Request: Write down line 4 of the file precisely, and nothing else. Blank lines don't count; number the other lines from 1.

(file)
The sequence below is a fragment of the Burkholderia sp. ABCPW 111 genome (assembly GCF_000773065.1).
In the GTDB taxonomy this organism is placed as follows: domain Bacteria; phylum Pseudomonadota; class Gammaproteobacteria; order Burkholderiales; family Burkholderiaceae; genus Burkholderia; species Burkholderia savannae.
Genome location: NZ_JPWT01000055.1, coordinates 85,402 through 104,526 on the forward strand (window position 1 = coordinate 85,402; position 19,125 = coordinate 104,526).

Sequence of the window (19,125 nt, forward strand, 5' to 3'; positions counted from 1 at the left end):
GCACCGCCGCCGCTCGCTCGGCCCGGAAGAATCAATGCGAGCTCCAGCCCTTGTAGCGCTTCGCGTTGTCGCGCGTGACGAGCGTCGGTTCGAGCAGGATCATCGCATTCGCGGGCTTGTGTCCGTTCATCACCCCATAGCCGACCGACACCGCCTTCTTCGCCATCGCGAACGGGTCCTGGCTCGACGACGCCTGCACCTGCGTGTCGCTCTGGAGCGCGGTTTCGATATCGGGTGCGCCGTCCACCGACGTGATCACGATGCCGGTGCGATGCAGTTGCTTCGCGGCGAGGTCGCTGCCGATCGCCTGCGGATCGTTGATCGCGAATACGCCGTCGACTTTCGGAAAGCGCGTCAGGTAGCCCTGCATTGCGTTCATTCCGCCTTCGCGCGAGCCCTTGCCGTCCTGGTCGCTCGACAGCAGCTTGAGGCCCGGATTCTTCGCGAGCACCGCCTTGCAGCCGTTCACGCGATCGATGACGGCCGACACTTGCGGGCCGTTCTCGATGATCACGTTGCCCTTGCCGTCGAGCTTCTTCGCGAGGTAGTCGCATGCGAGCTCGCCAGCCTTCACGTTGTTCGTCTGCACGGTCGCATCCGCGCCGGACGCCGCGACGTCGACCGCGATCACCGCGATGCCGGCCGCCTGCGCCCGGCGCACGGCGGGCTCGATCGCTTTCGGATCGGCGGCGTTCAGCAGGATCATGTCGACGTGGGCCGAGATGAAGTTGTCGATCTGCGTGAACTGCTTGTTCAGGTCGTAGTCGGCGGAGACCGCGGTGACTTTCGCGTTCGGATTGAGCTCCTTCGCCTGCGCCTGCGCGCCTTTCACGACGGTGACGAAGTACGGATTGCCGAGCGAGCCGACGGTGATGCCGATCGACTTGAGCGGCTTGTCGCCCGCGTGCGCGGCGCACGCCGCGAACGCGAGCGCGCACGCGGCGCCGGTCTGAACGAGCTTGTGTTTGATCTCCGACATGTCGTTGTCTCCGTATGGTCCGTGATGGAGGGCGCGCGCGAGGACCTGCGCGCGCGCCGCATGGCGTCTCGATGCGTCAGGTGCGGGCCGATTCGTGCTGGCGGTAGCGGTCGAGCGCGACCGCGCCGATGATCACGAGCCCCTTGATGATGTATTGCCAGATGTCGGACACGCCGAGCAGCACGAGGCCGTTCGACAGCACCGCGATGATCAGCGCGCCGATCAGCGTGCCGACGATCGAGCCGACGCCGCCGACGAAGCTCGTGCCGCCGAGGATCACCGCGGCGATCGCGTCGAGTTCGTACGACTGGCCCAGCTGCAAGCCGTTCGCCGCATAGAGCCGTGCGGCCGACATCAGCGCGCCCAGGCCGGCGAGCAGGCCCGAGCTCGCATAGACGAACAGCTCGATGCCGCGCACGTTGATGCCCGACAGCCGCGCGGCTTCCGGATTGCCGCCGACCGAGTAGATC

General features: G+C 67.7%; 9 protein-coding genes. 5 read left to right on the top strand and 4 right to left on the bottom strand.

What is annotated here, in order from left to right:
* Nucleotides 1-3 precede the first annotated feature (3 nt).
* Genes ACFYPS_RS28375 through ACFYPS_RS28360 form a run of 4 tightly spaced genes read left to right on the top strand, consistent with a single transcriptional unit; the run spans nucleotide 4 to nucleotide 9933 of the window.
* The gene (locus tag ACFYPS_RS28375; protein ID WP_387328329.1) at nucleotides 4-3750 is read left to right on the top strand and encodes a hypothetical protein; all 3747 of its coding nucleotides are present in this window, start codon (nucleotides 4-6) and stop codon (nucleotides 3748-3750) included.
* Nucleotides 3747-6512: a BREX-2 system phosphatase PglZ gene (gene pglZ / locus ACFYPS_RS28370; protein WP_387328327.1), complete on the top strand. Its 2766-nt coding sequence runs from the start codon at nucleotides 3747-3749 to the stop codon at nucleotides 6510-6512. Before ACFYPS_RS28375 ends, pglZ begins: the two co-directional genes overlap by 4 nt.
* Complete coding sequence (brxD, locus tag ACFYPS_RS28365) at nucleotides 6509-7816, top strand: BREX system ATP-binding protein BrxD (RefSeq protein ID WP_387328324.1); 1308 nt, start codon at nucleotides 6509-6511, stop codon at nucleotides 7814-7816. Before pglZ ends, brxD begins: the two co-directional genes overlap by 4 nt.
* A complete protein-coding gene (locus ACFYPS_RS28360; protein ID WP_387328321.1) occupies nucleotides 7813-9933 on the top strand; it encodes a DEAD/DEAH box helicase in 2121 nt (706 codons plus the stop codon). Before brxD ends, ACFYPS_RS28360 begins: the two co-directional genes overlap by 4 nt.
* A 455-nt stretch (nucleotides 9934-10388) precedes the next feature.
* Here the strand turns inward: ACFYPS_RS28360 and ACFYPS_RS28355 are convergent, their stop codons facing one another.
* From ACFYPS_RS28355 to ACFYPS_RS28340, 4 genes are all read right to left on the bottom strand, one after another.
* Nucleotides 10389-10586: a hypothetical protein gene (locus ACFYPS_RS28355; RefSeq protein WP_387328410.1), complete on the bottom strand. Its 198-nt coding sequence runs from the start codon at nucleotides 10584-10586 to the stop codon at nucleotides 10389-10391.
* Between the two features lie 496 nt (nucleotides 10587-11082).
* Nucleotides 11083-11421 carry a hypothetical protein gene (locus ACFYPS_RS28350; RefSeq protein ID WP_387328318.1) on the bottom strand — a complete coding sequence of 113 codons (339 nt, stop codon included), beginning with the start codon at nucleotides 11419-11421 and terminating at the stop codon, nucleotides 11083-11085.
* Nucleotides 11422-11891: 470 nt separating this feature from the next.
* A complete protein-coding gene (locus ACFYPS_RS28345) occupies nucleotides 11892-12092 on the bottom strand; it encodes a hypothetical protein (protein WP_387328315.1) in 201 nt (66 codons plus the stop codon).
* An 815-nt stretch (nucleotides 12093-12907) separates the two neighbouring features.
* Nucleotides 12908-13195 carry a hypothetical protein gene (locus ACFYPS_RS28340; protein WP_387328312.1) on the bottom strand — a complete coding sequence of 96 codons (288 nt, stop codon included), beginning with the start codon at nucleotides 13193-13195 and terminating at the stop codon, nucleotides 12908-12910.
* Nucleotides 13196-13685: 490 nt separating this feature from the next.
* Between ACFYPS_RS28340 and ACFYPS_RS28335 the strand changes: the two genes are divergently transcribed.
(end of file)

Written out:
Sequence of the window (19,125 nt, forward strand, 5' to 3'; positions counted from 1 at the left end):